• National parks, sizes proportional to annual numbers of visitors (2009-2010 season)
    National parks, sizes proportional to annual numbers of visitors (2009-2010 season)

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If we were to list the biggest national parks in the country, which ones would make the cut? Well, it would depend on what “big” means.

The map above, for example, sizes Canada’s 42 national parks relative to the number of visitors they attract. By that measure, parks located in the mountainous region of Western Canada are major magnets. Banff National Park alone boasts more than three million visits annually. The inset map, however, shows national parks by actual land mass, and a different picture emerges.

Compare, for example, Canada’s southernmost and northernmost parks. In 2010, southern Ontario’s Point Pelee National Park attracted 240,081 visitors to its cozy 15-square-kilometre Carolinian paradise. By contrast, in Quttinirpaaq National Park, located on Ellesmere Island in the High Arctic, a hardy two visitors (and an untold number of polar bears) had 37,775 square kilometres all to themselves.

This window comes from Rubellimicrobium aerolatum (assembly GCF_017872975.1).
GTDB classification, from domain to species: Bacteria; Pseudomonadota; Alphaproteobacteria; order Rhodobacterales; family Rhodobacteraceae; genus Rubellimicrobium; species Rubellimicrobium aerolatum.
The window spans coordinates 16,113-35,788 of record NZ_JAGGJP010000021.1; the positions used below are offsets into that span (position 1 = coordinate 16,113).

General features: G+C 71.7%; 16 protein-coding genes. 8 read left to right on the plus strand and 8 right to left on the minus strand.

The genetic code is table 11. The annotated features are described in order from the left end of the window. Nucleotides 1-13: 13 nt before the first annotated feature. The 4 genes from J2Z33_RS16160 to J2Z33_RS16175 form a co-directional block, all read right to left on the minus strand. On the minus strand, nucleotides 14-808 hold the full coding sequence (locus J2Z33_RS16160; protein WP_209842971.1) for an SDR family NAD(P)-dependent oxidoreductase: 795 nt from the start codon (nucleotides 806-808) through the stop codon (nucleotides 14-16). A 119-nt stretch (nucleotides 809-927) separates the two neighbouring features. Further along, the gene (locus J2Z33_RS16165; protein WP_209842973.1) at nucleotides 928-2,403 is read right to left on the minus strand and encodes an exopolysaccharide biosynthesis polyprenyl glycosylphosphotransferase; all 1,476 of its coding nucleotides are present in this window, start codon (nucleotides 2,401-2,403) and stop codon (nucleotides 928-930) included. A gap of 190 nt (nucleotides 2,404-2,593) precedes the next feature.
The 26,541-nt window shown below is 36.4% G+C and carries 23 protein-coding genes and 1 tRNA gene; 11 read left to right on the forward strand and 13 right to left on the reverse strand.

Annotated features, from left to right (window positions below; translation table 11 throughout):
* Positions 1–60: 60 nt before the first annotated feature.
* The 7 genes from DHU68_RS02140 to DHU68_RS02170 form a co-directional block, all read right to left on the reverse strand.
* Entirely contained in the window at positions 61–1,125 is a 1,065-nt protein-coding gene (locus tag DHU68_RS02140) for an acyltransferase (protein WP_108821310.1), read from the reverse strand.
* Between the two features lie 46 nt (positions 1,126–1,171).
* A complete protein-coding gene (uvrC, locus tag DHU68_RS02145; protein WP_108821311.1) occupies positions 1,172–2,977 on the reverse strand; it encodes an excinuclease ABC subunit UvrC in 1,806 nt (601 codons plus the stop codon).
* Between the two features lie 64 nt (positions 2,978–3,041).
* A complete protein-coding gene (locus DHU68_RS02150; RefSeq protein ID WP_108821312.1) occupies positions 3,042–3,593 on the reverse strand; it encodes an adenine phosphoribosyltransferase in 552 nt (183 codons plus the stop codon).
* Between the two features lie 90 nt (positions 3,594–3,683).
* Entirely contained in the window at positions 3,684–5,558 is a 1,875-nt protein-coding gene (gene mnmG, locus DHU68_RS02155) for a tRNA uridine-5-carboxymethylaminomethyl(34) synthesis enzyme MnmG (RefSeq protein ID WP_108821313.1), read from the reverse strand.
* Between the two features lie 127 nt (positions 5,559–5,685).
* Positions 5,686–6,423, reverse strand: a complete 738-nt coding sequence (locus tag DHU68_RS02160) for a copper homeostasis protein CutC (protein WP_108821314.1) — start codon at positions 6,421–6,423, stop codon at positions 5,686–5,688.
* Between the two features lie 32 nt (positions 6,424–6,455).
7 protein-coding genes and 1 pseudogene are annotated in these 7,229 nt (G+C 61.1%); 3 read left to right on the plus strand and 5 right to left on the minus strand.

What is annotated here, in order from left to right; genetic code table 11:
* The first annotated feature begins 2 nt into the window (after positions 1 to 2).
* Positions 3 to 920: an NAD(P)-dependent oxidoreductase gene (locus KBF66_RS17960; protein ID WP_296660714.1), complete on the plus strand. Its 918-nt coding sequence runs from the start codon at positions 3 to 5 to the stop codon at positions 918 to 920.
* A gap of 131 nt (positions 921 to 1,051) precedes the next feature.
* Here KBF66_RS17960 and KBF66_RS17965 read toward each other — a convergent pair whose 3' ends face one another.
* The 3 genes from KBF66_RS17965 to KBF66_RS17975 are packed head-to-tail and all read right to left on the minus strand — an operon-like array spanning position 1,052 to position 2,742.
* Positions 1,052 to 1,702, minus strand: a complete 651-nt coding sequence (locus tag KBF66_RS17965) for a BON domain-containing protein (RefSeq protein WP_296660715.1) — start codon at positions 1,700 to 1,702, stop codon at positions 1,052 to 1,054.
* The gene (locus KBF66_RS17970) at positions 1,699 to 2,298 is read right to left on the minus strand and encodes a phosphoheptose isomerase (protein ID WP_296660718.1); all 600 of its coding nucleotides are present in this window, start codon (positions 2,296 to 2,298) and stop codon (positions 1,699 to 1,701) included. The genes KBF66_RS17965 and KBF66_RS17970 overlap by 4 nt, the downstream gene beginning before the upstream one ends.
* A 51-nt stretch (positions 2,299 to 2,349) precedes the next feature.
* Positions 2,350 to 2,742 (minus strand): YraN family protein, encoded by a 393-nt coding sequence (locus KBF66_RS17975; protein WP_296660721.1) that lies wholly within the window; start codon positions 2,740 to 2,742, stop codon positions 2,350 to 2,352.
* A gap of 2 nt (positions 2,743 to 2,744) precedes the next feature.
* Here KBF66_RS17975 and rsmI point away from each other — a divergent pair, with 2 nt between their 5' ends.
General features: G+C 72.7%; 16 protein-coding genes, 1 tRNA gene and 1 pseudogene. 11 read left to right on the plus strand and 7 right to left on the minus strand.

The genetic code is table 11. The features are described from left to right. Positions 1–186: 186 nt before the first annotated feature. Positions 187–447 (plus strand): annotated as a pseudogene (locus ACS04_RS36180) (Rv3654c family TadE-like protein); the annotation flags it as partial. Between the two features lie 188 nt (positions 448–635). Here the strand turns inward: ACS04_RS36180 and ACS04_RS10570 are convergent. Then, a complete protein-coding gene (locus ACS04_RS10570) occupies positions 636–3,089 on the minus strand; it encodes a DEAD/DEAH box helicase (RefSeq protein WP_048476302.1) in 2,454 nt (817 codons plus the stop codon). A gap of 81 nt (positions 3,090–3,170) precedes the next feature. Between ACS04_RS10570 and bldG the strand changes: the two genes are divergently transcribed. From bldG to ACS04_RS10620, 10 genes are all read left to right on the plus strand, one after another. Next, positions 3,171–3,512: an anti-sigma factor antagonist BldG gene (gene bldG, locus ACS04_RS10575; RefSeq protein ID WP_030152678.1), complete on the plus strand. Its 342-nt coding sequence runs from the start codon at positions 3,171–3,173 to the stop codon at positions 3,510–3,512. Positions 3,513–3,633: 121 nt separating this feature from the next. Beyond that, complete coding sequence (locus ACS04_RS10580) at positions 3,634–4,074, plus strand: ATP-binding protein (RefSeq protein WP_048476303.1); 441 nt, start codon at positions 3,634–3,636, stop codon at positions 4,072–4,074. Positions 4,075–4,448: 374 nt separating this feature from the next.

According to its mandate, Parks Canada’s first priority is to protect Canada’s natural and cultural heritage, which explains why key representative habitats are part of the park system. More than just attracting visitors, it’s ensuring that these places remain wild.

But to be economically viable and relevant to Canadians, the park system must attract visitors. On that measure, Parks Canada is holding its own. Overall, the system has seen a three-percent rise in visits, due partly to the growing popularity of parks such as Wood Buffalo in Alberta and the Northwest Territories, Grasslands in Saskatchewan and Gros Morne in Newfoundland.

So, who is the biggest on the block? We’ll call it a draw.